The quickest way to treat sunburn is by first cooling the skin by taking a cool bath or shower or sponging it with cool water, then applying a moisturizing lotion that contains aloe vera. Calamine lotion can be used to relieve any soreness or itching.
According to WebMD, topical steroids can also be used to remedy sunburn swelling and pain. Creams or lotions that contain petroleum or benzocaine should be avoided. Petroleum traps the heat in the skin, and benzocaine can irritate the skin. Lotions with anti-aging chemicals (such as hydroxy acids or retinol) or alcohol have a drying effect and can increase redness.
A headache may occur as a result of dehydration; drinking fluids may help. The American Academy of Dermatology recommends painkillers like ibuprofen to help relieve pain, control fever and reduce inflammation. Blistering may also occur. It is advisable to let the blisters heal and avoid popping them, because this may worsen the sunburn and lead to an infection.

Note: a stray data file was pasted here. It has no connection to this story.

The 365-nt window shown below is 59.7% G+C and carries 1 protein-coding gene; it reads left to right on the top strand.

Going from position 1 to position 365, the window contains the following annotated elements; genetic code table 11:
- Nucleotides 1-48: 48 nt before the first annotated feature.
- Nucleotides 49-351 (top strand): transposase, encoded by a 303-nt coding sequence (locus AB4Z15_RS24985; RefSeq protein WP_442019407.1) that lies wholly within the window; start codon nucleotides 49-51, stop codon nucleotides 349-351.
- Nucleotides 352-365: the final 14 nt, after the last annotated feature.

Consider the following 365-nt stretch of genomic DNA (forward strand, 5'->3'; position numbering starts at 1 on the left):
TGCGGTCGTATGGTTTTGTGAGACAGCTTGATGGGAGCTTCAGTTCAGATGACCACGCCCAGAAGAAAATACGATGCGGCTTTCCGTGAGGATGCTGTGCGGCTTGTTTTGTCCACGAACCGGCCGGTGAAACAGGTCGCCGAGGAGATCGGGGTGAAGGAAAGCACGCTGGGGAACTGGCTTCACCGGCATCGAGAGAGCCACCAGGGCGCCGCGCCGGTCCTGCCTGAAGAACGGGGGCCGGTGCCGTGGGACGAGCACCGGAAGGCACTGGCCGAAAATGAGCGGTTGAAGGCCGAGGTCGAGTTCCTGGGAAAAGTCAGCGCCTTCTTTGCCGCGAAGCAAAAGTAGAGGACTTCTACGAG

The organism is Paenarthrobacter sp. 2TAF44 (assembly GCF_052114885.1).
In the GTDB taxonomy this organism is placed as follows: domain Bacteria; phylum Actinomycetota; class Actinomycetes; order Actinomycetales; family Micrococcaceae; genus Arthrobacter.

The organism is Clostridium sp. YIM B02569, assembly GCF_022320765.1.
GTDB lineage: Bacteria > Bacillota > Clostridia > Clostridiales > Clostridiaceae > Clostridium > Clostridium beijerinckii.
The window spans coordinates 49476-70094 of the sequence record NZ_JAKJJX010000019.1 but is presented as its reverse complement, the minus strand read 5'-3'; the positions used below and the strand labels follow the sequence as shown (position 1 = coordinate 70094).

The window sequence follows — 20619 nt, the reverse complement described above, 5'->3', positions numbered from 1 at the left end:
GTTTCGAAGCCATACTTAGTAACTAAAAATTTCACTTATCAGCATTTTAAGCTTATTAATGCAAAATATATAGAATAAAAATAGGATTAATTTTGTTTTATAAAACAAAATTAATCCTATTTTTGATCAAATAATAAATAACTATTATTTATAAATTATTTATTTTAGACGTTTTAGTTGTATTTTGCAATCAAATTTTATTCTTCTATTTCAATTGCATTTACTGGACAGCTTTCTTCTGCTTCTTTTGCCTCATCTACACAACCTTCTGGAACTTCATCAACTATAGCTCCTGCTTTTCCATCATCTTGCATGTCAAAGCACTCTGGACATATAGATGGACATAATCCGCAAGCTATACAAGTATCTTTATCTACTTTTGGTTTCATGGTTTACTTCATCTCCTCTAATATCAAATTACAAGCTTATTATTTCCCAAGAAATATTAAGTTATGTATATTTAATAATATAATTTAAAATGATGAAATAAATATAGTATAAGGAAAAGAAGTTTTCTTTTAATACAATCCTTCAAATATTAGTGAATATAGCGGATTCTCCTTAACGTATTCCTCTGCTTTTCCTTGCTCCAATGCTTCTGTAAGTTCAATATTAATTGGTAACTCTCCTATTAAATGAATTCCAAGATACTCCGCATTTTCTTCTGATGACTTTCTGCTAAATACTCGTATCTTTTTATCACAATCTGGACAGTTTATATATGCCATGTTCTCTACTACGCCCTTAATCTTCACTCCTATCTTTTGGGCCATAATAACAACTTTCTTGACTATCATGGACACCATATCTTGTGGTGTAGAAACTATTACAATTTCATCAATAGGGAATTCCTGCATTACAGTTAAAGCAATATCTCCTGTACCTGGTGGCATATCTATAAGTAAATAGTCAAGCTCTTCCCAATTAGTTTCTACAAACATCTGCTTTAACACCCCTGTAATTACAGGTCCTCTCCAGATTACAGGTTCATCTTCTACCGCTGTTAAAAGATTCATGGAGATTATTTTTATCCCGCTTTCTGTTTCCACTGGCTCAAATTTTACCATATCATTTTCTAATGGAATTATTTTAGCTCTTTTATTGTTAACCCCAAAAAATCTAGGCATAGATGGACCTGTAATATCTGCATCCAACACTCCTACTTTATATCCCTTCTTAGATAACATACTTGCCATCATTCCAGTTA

Peeling skin is part of the healing process of sunburns, and very little can be done to avoid it. When the sunburn is healing, the skin should be covered when outdoors; tightly woven fabrics work best. Severe cases of sunburn may require special burn cream and dressings or a trip to the emergency room.